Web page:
AppRx is a directory of apps that have been recommended and reviewed by some of the world’s leading physicians. If you’ve ever tried looking through apps, it can be hard to figure out which ones should be trusted. Because, not all health apps should be regarded as so.

It’s a simple idea, but one that I think is long overdue. I just checked it out, and it looks like it is very easy to navigate. You can search for specific apps, or select from a variety of categories. There are 23 different categories, that cover everything from ab workouts to mental health to pregnancy. You can even set it to show just iOS compatible apps or Android compatible apps. To be honest, I think that’s one of my favorite features! Back when I only had an Android device, I got so frustrated when I was searching for a certain kind of app, and only iOS apps would show up.

You can also sign up for a newsletter, which sends you an app of the week — this weekly publication highlights a certain app that comes highly recommended from physicians. So if you want to try out new apps that already have the seal of approval from a physician, this might be a good newsletter to subscribe to!

I am excited to use this website — not only for my personal use, but to help find apps to write about on here! There are already some app certification programs in the works, such as Happtique, but until apps start getting the mark of approval from that, AppRx is a great alternative. I use Health Tap a decent amount, and I do trust that information I get from there, so it will be nice to have this additional resource.

EMR-Switching Physicians Demand Mobile EMR Apps

Posted on I Written By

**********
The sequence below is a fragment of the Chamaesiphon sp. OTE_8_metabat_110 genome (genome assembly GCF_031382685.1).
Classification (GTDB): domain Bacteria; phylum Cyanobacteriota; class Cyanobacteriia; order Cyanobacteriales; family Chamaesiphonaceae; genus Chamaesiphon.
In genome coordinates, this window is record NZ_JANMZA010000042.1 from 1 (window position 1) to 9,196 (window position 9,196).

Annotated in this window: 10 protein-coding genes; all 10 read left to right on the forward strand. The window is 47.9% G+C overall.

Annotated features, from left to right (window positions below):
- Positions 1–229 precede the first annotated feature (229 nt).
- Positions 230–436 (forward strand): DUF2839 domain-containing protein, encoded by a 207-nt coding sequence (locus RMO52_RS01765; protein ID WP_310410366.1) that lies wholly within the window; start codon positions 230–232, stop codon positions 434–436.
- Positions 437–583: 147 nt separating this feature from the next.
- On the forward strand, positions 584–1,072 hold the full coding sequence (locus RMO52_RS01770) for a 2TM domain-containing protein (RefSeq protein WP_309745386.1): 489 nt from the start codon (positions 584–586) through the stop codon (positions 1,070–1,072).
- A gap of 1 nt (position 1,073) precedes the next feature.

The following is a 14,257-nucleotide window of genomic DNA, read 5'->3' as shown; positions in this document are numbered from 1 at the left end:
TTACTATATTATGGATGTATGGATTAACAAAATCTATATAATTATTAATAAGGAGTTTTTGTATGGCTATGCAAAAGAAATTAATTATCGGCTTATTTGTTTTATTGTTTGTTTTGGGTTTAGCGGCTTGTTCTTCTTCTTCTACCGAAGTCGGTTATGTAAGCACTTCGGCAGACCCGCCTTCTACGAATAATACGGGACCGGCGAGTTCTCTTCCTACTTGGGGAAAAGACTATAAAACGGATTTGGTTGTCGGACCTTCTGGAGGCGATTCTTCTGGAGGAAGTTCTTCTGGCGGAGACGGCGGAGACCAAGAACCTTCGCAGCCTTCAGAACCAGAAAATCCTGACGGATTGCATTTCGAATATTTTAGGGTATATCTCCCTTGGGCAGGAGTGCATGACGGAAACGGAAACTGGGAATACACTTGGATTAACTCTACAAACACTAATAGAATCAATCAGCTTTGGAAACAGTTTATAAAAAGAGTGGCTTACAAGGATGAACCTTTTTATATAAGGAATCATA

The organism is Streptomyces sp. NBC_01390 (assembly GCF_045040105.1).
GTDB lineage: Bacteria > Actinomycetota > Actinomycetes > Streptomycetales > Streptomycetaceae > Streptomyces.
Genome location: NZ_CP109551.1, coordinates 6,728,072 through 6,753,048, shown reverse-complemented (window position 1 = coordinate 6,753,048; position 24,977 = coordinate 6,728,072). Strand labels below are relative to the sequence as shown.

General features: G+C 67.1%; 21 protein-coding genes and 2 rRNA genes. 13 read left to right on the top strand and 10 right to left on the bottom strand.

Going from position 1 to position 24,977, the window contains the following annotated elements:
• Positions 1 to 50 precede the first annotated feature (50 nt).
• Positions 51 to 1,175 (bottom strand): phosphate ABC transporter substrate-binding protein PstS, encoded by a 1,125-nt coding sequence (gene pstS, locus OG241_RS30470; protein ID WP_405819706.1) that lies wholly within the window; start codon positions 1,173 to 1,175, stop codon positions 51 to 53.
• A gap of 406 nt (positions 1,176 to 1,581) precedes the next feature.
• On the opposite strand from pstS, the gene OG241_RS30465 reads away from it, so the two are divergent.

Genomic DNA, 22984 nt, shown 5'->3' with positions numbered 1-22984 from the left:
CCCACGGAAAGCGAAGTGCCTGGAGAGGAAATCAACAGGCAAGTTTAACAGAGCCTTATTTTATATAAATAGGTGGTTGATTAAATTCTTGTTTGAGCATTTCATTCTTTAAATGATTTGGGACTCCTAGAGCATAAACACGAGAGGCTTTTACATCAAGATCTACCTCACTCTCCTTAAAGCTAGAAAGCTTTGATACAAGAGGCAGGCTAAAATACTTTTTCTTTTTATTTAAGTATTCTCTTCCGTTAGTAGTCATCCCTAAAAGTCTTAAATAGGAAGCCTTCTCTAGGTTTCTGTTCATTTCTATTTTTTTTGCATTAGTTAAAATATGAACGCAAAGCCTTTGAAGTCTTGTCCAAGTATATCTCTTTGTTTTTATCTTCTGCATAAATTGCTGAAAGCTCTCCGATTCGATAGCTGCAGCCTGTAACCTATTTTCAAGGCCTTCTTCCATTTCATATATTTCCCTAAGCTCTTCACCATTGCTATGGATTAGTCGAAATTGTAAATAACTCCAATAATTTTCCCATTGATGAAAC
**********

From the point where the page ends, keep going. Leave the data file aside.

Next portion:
Anne Zieger is a healthcare journalist who has written about the industry for 30 years. Her work has appeared in all of the leading healthcare industry publications, and she's served as editor in chief of several healthcare B2B sites.

We already know that many physicians are considering dumping their current EMR, with up to one fifth telling research firm Black Book Rankings that they were considering a switch in 2013. Now,  Black Book says that it’s found a focus for the switch:  that physicians are looking for new EMRs to offer integrated mobile applications as front ends.

Seldom do you see as unanimous a decision as doctors seem to have made in this case. One hundred percent of practices responding to Black Book’s follow-up poll on EMR systems told the researchers that they expect vendors to allow access to patient data wherever physicians are providing or reviewing care, according to the firm’s managing partner Doug Brown.

Not surprisingly, vendors are responding to the upsurge in demand, which has certainly been building for a while. As part of the current survey, 122 vendors told Black Book that they plan to launch fully-functional mobile access and/or iPad-native versions of their EMR products by the end of this year, while another 135 say they have mobile apps on their near-term product roadmap.

Demand for core patient care functionality in mobile EMRs outpaces physicians’ interest in other types of mobile functionality by a considerable margin.

According to Black Book researchers, 8 percent of office-based physicians use a mobile device for electronic prescribing, accessing records, ordering tests or viewing result.  But 83 percent said they would jump on mobile EMR functions to update patient charts, check labs and order medications if their currrent EMR made them available.

When asked what  mobile EMR feature problems need to be addressed, current users of both virtualized and native iPad applications saw the same flaws as being the most important. Ninety-five percent of both groups said that the small screen of a smartphone was the biggest mobile EMR feature problem. Eighty-eight percent said difficulties with easy of movement within the chart was an issue, 83 percent said they wanted a simplified version of the EMR on their mobile screen and 71 percent wanted to see screens optimized for touch use.

For more info on EMR Switching check out this whitepaper called Making the Switch: Replacing Your EHR for More Money and More Control.